Miaskovsky: Symphony No. 9; Symphony No. 20

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COMPOSERS: Miaskovsky
LABELS: Olympia
WORKS: Symphony No. 9; Symphony No. 20
PERFORMER: Russian Federation Academic SO/Evgeny Svetlanov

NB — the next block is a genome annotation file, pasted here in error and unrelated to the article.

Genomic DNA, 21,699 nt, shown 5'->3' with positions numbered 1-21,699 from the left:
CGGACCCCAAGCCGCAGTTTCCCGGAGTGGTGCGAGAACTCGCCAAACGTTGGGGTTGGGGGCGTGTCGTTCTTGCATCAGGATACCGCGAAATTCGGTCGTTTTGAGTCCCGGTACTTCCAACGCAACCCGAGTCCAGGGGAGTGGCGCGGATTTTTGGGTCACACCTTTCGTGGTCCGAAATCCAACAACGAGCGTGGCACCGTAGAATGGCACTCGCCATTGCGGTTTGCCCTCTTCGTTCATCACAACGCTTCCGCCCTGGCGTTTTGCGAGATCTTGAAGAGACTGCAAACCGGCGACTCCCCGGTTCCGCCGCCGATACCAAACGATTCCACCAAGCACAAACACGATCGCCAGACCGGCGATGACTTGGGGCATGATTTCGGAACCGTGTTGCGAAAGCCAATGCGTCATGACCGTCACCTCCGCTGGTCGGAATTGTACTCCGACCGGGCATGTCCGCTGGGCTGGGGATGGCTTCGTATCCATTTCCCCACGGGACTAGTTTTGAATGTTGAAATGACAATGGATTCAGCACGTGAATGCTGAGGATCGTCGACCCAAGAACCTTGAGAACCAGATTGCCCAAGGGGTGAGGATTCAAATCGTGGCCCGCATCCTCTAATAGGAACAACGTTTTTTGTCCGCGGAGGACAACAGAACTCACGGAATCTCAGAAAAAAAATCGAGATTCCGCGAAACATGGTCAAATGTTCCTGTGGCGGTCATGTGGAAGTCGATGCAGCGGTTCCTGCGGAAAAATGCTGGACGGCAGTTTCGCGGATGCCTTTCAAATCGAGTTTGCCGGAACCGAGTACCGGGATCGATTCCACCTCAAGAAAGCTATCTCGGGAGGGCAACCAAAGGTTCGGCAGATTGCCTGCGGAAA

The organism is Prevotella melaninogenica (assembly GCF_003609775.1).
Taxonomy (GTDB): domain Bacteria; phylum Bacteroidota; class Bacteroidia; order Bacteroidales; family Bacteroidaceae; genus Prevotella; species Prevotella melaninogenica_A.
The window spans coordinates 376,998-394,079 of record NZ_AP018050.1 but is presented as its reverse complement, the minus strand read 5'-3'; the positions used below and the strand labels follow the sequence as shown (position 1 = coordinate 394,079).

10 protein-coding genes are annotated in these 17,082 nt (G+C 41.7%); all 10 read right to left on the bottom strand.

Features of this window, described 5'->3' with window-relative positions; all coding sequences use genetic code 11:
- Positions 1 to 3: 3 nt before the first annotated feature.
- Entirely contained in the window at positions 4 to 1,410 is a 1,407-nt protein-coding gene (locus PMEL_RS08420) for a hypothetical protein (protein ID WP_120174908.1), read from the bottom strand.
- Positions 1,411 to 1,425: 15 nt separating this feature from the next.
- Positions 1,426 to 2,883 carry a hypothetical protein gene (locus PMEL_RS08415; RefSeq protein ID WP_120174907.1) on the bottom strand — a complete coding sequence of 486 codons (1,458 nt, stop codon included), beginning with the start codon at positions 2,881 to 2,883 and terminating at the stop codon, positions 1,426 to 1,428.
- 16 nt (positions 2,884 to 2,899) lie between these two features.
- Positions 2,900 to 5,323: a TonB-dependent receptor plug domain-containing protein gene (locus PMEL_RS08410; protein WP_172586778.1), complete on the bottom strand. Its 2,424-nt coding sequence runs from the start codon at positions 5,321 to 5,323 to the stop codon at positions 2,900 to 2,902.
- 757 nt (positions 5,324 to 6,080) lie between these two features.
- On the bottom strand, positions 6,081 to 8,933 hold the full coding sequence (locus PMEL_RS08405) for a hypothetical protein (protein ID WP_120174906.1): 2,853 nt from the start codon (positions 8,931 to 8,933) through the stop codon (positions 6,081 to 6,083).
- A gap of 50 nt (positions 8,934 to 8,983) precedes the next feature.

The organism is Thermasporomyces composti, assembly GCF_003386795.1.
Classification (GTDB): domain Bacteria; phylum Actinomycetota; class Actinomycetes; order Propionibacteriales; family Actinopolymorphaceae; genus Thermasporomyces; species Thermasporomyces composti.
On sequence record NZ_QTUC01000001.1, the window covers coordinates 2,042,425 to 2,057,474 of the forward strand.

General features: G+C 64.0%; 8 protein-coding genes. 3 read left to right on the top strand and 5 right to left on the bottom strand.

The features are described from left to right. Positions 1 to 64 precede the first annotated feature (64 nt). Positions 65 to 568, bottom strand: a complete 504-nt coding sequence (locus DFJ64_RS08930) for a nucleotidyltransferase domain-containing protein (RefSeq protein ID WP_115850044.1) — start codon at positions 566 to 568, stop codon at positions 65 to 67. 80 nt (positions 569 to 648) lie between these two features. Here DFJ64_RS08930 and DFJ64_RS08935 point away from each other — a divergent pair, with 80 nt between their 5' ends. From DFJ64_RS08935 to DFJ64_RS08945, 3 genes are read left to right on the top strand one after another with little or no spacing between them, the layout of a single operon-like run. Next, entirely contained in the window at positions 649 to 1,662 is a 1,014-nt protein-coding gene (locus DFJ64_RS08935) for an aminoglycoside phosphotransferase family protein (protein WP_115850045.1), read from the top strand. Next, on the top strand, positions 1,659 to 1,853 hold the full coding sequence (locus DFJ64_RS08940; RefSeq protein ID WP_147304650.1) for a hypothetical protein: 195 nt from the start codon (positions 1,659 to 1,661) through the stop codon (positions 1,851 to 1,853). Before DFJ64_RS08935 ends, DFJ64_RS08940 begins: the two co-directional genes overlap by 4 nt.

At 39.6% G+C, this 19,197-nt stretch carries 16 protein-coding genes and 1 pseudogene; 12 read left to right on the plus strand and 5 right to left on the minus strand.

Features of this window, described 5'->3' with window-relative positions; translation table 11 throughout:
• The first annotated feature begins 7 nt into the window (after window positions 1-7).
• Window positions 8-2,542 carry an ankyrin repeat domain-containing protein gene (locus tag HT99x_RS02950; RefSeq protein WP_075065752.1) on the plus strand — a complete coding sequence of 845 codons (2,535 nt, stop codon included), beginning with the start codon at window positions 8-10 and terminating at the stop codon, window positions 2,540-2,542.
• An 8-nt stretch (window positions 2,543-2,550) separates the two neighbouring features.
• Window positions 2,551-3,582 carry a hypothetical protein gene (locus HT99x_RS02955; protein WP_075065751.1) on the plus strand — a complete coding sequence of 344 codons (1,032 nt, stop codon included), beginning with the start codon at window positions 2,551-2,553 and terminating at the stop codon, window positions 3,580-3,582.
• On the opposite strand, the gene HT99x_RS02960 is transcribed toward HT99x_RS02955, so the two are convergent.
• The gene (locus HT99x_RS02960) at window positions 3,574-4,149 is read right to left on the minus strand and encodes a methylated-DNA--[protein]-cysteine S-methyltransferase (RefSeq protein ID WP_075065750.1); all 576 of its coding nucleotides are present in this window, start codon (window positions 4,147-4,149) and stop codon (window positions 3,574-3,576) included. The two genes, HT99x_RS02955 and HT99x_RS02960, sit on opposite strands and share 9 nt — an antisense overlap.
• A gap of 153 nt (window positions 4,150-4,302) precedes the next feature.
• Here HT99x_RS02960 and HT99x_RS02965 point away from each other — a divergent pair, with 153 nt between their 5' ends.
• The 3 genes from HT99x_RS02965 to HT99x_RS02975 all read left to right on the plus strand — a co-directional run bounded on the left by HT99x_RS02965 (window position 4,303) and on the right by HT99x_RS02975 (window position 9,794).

Olympia’s survey of Miaskovsky’s complete and copious symphonic output continues apace. The four-movement Ninth (1926-7), begun during his only journey outside Russia (to Vienna, where he was dreadfully homesick), belongs to a period when Miaskovsky seemed unsure of his symphonic direction after the achievement of the ‘revolutionary’ Sixth. No. 9’s big Andante first movement is somewhat laboured in its nostalgia, and is rather mechanically recalled in the central span of the finale, but the inner movements are something else. Per Skans’s booklet notes record that Miaskovsky had recently received some Debussy scores from his friend Prokofiev and regrets we do not know which they were, but it’s a safe bet that La mer was included, to judge by the echoes of it in Miaskovsky’s remarkably colourful and inventive scherzo. The haunted, melancholic slow movement is memorable, too. Overall, perhaps, Svetlanov’s performance offers no real advantages over Edward Downes’s rather tauter account with the BBC Philharmonic on Marco Polo. But the coupling, Symphony No. 20 (1940), has never been recorded before and proves a real charmer in Miaskovsky’s most bright-eyed optimistic Soviet vein, like a kind of Russian Korngold. Superbly crafted and with a really gorgeous (and dreadfully old-fashioned but utterly sincere) central Adagio, it’s hardly an important work but should win the composer more enthusiasts. Calum MacDonald